Effects of Arsenic in Drinking Water During Pregnancy
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Getting a positive pregnancy test can be a bitter-sweet moment for many moms-to-be. Discovering you have a baby on board, you start worrying about the three glasses of wine you had the other night, the two bottles of caffeinated drinks you guzzled at work yesterday, and the cup of chamomile tea you sipped on this morning. But what about the water you’ve been drinking at home?
This might sound scary, but the water flowing from your tap could expose you and your unborn baby to dozens of dangerous chemical contaminants. One such contaminant is arsenic, a highly toxic chemical element. While arsenic exposure poses a grave threat to humans, studies have found that pregnant women and their unborn babies are especially susceptible to its poisonous effects.
If, like most moms and moms-to-be, you aren’t sure what the health effects of arsenic exposure during pregnancy are, how to tell if your drinking water contains arsenic, and how to remove it from your water supply, continue reading.
Are you exposed to arsenic through your drinking water?
Although consuming arsenic-contaminated foods is the primary route of arsenic exposure for humans, some amounts can come from drinking water – especially from wells and groundwater sources.
Arsenic is a natural component of the earth’s crust and can be found in air, water, and soil. Because it is so widespread in the environment, it can easily leach into groundwater sources. Since the government doesn’t regulate private wells, well water can contain dangerous levels of arsenic.
Inorganic arsenic, a highly toxic form of the chemical element, can enter well water through industrial waste, natural deposits, and agricultural products such as pesticides, herbicides, fertilizers, and animal feed. In regions with industrial pollution, rainwater can pick up arsenic from the air and carry it down to the groundwater, contaminating your well. Arsenic can also pollute drinking water when waste from human-made sources, like coal ash ponds, mining, and electronics manufacturing, discharges into local rivers, streams, lakes, and groundwater.
That means if you live in regions of the country that depend on private wells for drinking water, your water supply likely contains elevated levels of arsenic. The risk is even higher if you live in an area where:
- Arsenic occurs naturally;
- Development or a change in your neighborhood is taking place;
- Run-off from local industrial sites, orchards, farming, or past land-use practices may have added arsenic to soil and water. (Industrial facilities that produce paint, dyes, metals, soaps, drugs, wood preservatives, and other arsenic-laced products could discharge waste containing arsenic into local water sources.)
Places like Arizona, Phoenix, Nebraska, Lincoln, and Reno, Nevada, are notorious for having high levels of arsenic in tap water because these areas typically source drinking water from the ground. However, some municipal tap water supplies may contain trace amounts of arsenic.
Fortunately, testing your water for arsenic is straightforward, and various treatment methods exist to remove/reduce its concentration in your water supply.
Why is arsenic exposure dangerous during pregnancy?
Like caffeine, alcohol, and some herbal teas, arsenic-tainted water should be on your list of ‘What Not to Drink During Pregnancy.’ When you ingest arsenic, your baby could be exposed, too. This toxic chemical element can easily cross the placenta, endangering the fetus.
Bear in mind that the fetus is very delicate. So, exposure to arsenic or other toxic elements during its development can cause certain complications. These possible health effects include:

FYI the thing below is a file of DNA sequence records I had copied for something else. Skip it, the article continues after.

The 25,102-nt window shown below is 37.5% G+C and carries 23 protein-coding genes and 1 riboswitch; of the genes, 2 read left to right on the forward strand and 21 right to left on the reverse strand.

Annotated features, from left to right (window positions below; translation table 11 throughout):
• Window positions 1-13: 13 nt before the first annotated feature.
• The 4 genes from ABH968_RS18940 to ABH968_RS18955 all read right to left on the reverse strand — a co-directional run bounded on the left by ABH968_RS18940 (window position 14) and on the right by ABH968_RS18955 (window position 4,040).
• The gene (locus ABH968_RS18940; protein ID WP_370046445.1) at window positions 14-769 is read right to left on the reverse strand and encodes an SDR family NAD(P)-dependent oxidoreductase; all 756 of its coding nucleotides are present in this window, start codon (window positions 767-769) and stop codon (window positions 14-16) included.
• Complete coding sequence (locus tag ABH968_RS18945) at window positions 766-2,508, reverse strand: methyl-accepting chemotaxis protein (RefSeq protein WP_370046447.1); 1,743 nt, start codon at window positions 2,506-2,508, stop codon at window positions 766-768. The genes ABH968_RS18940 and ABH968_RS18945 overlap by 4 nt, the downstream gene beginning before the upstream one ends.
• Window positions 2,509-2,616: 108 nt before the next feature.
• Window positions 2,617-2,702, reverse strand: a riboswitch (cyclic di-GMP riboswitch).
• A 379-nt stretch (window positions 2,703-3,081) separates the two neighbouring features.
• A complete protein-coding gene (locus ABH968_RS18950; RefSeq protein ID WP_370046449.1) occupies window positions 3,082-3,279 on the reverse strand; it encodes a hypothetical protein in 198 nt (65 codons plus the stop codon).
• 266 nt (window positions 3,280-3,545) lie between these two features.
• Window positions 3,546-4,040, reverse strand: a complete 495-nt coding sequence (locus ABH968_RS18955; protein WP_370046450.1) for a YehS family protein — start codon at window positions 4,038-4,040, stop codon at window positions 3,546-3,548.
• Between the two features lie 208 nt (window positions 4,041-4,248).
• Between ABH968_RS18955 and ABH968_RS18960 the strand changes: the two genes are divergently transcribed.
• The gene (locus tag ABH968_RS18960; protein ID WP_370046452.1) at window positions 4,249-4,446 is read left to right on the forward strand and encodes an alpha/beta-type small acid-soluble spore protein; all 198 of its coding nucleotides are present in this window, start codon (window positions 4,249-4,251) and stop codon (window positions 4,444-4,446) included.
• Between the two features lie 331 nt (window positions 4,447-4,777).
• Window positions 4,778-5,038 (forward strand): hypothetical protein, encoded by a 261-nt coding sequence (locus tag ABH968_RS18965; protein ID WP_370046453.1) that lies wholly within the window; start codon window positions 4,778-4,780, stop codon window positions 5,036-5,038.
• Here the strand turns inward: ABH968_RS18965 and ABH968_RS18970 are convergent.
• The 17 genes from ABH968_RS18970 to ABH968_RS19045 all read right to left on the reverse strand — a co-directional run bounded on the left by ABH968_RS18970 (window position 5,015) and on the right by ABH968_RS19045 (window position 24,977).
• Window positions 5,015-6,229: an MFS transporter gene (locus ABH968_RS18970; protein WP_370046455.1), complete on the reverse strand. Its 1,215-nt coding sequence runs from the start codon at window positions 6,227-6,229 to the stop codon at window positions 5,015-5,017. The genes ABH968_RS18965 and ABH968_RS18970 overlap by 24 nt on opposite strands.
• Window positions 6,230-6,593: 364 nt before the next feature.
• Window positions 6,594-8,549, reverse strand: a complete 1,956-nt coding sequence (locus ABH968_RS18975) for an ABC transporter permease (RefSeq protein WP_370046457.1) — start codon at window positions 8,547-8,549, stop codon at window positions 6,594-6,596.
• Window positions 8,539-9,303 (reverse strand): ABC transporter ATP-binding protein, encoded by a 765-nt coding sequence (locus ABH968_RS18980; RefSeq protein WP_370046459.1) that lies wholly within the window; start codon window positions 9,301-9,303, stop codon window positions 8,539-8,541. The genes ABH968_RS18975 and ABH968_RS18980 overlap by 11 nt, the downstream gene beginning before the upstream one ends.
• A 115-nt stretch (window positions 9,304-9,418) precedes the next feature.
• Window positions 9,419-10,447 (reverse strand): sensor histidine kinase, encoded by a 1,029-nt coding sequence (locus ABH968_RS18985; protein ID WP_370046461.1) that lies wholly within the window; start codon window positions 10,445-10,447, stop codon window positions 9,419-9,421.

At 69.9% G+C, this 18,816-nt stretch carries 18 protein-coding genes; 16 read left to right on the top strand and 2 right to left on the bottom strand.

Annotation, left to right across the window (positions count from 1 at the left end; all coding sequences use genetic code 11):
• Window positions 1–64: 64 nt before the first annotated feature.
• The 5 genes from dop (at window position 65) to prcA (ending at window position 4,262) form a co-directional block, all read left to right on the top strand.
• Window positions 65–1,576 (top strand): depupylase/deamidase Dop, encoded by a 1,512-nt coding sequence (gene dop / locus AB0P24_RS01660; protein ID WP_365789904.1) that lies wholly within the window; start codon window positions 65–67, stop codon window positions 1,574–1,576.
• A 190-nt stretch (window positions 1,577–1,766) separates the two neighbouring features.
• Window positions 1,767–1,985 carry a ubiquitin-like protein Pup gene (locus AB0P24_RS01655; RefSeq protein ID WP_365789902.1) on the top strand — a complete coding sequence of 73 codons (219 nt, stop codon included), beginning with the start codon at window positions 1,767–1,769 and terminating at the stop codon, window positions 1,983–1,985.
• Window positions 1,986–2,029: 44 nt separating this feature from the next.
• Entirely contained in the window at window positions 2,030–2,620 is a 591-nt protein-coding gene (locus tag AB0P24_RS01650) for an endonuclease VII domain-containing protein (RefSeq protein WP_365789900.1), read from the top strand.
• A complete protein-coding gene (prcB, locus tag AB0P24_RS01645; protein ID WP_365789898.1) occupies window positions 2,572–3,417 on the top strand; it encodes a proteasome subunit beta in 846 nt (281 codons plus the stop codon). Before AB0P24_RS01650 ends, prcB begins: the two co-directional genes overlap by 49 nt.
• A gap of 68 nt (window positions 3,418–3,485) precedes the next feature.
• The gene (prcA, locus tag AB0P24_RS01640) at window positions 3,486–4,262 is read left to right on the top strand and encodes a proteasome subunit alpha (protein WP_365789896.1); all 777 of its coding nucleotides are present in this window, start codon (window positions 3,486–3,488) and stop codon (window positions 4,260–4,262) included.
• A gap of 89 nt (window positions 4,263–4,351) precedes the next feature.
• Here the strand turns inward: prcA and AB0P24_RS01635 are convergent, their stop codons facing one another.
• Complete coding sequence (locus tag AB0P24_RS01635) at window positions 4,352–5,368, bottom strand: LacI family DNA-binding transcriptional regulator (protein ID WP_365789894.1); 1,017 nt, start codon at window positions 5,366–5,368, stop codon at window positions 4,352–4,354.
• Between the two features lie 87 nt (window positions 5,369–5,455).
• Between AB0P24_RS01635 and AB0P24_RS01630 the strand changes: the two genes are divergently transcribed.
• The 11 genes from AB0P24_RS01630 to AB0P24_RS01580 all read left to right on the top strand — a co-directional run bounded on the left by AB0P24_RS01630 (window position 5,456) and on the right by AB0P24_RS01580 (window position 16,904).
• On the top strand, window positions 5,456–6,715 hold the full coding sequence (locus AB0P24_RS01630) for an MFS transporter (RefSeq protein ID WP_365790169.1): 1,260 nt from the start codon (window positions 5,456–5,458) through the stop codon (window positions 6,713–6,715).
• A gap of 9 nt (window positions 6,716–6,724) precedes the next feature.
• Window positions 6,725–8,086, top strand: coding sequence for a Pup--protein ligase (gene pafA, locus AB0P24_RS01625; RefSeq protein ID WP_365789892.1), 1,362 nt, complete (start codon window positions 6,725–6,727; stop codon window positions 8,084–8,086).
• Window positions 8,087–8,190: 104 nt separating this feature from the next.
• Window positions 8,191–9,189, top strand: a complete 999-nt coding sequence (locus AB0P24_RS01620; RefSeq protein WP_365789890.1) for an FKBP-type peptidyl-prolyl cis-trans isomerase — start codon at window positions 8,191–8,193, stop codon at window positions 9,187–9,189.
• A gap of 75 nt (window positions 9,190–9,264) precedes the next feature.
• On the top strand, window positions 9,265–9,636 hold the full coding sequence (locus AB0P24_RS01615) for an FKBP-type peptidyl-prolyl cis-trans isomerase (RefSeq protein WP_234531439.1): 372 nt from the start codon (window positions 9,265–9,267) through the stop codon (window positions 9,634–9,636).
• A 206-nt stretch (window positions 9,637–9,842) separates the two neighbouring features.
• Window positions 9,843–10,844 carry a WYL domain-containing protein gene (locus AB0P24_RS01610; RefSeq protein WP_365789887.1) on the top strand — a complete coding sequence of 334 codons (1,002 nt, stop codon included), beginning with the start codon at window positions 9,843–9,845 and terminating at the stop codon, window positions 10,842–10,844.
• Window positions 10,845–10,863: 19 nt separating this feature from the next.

Increased risk of miscarriage, lower birth rate, and infant mortality.
According to recent studies, arsenic exposure during pregnancy moderately increases the risk of fetal and infant mortality and impaired fetal growth. Several other studies suggest an association between high levels of arsenic in groundwater (>50 ppb) and adverse pregnancy outcomes, such as an increased risk of miscarriage, spontaneous abortion, and stillbirth. In addition, a group of studies indicated that environmental arsenic exposure could significantly reduce birth weight.
Reduced brain development.
Scientists from a PUBMED study conclude that “arsenic is a human developmental neurotoxicant.” In Layman’s terms, arsenic can enter the fetus’ developing brain, damage it, or slow its development. According to the literature, prenatal and early postnatal exposure below EPA limits can reduce brain weight, alter brain pathways, and reduce memory and intelligence.
Health complications at later stages.
Some neurological problems due to arsenic exposure can manifest later in a child’s life. For example, studies show that arsenic exposure can increase the risk of higher mortality from cancer, cardiovascular disease, and respiratory disease. Epidemiologic studies support that these and other adverse health outcomes in adulthood are linked to prenatal and early childhood arsenic exposure.
Decreased nutrients in breastmilk.
The U.S. Food & Drug Administration (FDA) analyzed scientific studies that showed an association between high levels of inorganic arsenic intake during pregnancy and adverse pregnancy outcomes. The FDA disclosed that “exposure may result in a child’s decreased performance on certain developmental tests that measure learning.”
Especially worrying for moms-to-be is that even though the EPA limits arsenic levels in drinking water to 10 ppb, research showed that “pregnant and lactating mice who drank water with 10 parts per billion (ppb) of arsenic had disruptions in their fat metabolism, leading to a reduction of nutrients in the mice blood and breast milk,” according to Live Science.
Effects on maternal health.
The fetus isn’t the only one affected by arsenic exposure. Studies have reported that ingesting arsenic can lead to increased blood pressure and anemia in women during pregnancy.
How does arsenic exposure affect adults?
Ingesting high amounts of arsenic in the short term could lead to a condition known as arsenic poisoning or arsenicosis. Per Health Line, immediate symptoms of arsenic poisoning may include abnormal heart rhythm, nausea and vomiting, abdominal pain, and diarrhea. These are usually followed by numbness and tingling of the fingers and toes, muscle cramps, and death (in extreme cases).